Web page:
Islam and Science: A False Statement of the Problem

By Gutas, Dimitri | Islam & Science, December 2003 | Go to article overview

Islam and Science: A False Statement of the Problem


Gutas, Dimitri, Islam & Science


Stating the problem under discussion as "Islam and Science" is false because this formulation implies that there is such a thing as a reified and ahistorical and hence immutable "Islam" that is responsible for advancing or impeding scientific activity, both past and present. In fact, Islam, like all other religions, is the specific ideology of a particular, historically determined society (i.e., Islam in Baghdad in the 830s, in Damascus in 1300, in Cairo around 1000, etc.) and has itself no historical agency; what that particular society accomplishes in the way of science wholly depends on who is using that ideology (if it is being used) and to what ends. The analysis of scientific activity in Islamic societies, therefore, can proceed only from the investigation of the social and political factors at play in each particular case. Injecting the notion of "Islam" into these discussions merely obfuscates the issue and confuses students, distracting them from historical analysis and political action.

Keywords: Islam and Science; problem of formulation of relationship; Islamic tradition; normative practice; early history of Islam.

The problem that this journal is established to discuss with the hope that eventually some solutions may emerge, is stated in terms which themselves are part of the problem. The expression "Islam and Science" contains two terms, each of which, unless there are further qualifications--and there usually aren't--is taken to represent a self-contained and essential entity, and the implied question (made explicit in the editor's guideline statement to the author of these remarks) is that of their compatibility and mutual relation both now and in history. It is as if the problem were, to put it in plain terms, if Islam was responsible for the glory of medieval Islamic civilization and the emergence of hundreds of scientists who taught not only Muslims but also Europeans, then why is the same Islam not creating the same circumstances of scientific efflorescence today (or, to put the second question negatively, why is Islam responsible for the decay and scientific backwardness that one sees today in the Islamic world). This understanding and formulation of the problem are completely false. They are false because "Islam" was no more responsible for the achievements of the medieval scientists than it is responsible for the present decay. There are two basic reasons for this.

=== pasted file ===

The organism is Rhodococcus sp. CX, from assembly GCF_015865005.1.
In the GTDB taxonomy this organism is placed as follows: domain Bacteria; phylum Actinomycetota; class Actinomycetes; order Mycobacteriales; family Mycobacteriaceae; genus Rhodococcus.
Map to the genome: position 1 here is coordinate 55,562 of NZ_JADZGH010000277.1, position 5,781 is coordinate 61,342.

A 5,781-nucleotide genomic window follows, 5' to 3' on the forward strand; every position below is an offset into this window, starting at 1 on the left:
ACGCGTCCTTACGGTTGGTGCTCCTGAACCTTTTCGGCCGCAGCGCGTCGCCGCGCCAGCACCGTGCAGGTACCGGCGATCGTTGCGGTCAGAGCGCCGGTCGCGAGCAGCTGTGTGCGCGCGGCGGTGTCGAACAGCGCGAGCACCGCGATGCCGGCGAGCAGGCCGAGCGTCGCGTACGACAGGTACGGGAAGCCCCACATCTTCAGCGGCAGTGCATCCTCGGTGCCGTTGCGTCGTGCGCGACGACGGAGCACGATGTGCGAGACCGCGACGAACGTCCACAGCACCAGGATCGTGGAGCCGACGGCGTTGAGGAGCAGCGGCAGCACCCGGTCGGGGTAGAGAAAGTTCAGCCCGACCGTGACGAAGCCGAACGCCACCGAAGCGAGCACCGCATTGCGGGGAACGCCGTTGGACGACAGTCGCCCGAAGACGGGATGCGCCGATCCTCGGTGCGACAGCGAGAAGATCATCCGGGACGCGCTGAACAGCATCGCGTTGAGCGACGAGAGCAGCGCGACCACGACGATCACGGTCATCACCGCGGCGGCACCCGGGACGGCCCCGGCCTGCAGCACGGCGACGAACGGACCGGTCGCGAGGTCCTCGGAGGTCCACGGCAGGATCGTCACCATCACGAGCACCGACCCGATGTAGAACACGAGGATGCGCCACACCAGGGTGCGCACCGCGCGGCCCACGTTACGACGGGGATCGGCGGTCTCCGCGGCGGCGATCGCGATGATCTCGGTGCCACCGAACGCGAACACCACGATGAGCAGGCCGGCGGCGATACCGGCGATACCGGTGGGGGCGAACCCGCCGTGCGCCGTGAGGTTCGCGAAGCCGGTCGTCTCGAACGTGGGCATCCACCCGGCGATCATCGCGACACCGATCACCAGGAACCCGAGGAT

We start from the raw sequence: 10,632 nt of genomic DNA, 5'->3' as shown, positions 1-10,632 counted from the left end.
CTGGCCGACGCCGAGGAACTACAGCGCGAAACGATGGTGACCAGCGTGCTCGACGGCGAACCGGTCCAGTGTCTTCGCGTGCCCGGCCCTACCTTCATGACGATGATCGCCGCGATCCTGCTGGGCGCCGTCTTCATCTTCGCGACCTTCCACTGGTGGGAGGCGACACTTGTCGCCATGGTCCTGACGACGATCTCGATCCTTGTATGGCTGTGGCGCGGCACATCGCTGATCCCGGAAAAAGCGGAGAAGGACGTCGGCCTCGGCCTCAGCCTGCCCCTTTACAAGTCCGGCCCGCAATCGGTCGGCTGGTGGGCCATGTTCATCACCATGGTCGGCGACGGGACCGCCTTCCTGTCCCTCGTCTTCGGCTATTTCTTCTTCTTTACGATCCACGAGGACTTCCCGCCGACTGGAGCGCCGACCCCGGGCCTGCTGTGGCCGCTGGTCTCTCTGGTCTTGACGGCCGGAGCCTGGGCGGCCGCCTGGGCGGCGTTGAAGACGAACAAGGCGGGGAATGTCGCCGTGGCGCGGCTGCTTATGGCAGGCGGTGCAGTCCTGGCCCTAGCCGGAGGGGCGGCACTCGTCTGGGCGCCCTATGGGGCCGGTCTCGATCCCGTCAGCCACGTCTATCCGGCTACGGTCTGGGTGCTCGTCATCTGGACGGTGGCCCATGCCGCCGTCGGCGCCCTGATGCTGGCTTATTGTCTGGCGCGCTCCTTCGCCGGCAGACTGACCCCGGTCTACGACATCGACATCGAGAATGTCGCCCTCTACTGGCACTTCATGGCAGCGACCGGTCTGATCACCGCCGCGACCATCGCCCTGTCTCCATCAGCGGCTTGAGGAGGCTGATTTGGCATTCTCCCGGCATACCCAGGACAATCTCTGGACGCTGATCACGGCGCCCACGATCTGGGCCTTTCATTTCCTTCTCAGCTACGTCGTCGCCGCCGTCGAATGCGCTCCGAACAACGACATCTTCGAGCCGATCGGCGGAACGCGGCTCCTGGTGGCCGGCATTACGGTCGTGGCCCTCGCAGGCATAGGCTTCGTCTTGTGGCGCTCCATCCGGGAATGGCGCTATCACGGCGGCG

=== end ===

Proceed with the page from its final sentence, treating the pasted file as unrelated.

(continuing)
First, there is no such thing as a monolithic, essential "Islam" which can be seen as the historical agent of these developments both in history and the present. This notion of "Islam" as an irreducible entity that can be precisely defined and taken to be the agent of all change in Muslim societies is basically an idealist orientalist notion that has no historical validity either in representing historical reality or in explaining history. (1) At the same time, however, it also has its counterpart in the Muslim notion of an ideal "Islam" as existing at the time of the Prophet which is taken to be normative. A kind of Islam at the time of the Prophet certainly did exist, but it was neither monolithic nor normative: it was in constant flux as it was developing throughout the Prophet's career, something which was indirectly acknowledged by the early Muslim scholars who, first, categorized and discriminated the Qur'anic surahs into Makkan and Madinan periods, and second, established prior and posterior stages in the development of Qur'anic and hence Muslim dogma through their use of asbab al-nuzul criticism and especially that of al-jarh wa'l-ta[AA]dil. If, therefore, one wishes to adopt as normative an idealized "Islam" during the time of the Prophet one would have to decide which year's--or even months'--version in the life of the Prophet that "Islam". And if that is taken as normative, it would invalidate all later and positive developments in Islamic dogma which allowed it to adapt to changing circumstances. There is, then, no historical essential "Islam" either in the orientalist view or that of Muslims who would locate it in the time of the Prophet. …

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